Resilience in the Health Professions: A review of recent literature


  • Clare M McCann The University of Auckland
  • Elizabeth Beddoe The University of Auckland
  • Katie McCormick The University of Auckland
  • Peter Huggard The University of Auckland
  • Sally Kedge The University of Auckland
  • Carole Adamson The University of Auckland
  • Jayne Huggard The University of Auckland


resilience, health professionals, literature review


All health professions face numerous stressors within their clinical practice, including time pressures, workload, multiple roles and emotional issues. Frequent workplace stress can impact on the physical and mental wellbeing of health professionals and result in burnout and, in some cases, traumatic stress-like symptoms. These outcomes can impact not only on the wellbeing of health professionals but also on their ability to practise effectively. It is therefore imperative that a preventive approach is adopted. Developing resilience-promoting environments within the health professions can be explored as a means to reduce negative, and increase positive, outcomes of stress in health professionals.

This literature review seeks to elucidate the processes and characteristics (both individual and contextual) that enhance resilience in the health professions. It explores relevant literature from five health professions (nursing, social work, psychology, counselling and medicine) to identify the individual and contextual resilience-enhancing qualities of each profession.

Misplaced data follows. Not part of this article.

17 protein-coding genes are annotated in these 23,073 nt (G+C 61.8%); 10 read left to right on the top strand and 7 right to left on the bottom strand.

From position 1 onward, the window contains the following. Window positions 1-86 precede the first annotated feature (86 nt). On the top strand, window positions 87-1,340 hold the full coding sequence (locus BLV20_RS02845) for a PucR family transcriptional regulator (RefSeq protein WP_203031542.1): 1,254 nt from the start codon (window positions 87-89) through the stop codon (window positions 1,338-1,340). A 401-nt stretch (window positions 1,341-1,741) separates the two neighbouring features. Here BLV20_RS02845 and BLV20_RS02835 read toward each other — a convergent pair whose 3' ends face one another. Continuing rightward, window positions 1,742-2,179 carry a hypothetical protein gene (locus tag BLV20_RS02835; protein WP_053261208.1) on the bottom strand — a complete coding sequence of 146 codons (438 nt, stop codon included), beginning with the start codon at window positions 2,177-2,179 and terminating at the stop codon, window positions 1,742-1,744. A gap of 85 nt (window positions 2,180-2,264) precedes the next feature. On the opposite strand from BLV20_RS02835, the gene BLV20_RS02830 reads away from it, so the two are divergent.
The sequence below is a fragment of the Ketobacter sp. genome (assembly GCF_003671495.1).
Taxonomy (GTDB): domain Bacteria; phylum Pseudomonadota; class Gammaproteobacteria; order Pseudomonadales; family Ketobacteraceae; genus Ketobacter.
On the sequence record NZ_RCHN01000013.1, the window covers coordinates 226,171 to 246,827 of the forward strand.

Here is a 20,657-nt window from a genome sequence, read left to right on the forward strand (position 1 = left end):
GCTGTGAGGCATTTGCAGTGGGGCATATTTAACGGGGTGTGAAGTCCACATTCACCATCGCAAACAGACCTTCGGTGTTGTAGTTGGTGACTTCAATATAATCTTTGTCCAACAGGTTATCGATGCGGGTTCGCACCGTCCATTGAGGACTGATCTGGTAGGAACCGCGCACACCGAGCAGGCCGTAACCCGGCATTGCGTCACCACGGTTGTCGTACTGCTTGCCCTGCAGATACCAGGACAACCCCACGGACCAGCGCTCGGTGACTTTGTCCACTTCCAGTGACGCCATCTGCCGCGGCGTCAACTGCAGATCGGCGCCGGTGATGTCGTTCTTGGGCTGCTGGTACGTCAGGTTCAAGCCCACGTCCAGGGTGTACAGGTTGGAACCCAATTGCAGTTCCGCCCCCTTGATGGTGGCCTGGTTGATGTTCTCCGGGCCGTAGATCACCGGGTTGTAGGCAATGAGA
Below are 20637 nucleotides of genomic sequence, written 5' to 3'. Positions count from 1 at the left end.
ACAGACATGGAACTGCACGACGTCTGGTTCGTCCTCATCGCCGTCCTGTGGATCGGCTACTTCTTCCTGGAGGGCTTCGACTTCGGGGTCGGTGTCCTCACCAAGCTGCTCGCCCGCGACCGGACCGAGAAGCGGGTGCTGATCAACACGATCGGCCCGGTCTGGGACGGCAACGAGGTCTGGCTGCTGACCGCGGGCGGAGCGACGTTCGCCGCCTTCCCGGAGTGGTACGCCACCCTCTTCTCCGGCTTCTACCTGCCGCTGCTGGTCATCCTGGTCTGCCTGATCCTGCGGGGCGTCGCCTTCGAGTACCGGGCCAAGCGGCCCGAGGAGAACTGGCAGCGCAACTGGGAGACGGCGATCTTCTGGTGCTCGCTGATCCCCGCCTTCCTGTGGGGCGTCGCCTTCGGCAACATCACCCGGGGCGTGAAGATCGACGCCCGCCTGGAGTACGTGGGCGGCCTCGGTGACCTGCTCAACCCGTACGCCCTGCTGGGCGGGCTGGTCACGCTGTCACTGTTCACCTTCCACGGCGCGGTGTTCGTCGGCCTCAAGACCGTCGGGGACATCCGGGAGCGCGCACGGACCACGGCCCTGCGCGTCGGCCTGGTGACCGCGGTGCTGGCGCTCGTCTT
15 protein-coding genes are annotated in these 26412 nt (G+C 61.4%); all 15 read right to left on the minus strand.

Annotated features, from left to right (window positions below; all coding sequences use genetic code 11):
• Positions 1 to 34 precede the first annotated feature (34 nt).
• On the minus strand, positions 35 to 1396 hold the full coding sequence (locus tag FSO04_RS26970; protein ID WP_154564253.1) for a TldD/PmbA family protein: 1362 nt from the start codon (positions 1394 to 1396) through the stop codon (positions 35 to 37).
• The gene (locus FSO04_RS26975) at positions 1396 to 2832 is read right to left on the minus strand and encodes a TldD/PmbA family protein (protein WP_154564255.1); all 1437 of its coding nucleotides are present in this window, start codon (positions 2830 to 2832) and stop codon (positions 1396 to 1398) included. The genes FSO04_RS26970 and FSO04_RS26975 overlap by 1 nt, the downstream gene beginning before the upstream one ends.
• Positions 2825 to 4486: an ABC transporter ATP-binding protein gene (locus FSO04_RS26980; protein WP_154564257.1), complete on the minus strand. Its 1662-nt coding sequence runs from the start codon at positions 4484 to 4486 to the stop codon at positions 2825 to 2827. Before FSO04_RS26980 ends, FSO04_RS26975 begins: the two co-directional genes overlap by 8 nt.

Commonalities and differences between the disciplines are identified in order to arrive at a definitive explanation of resilience across health professions. Implications for clinical practice and recommendations for further research are also discussed.



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Author Biography

Clare M McCann, The University of Auckland

Lecturer in speech-language therapy







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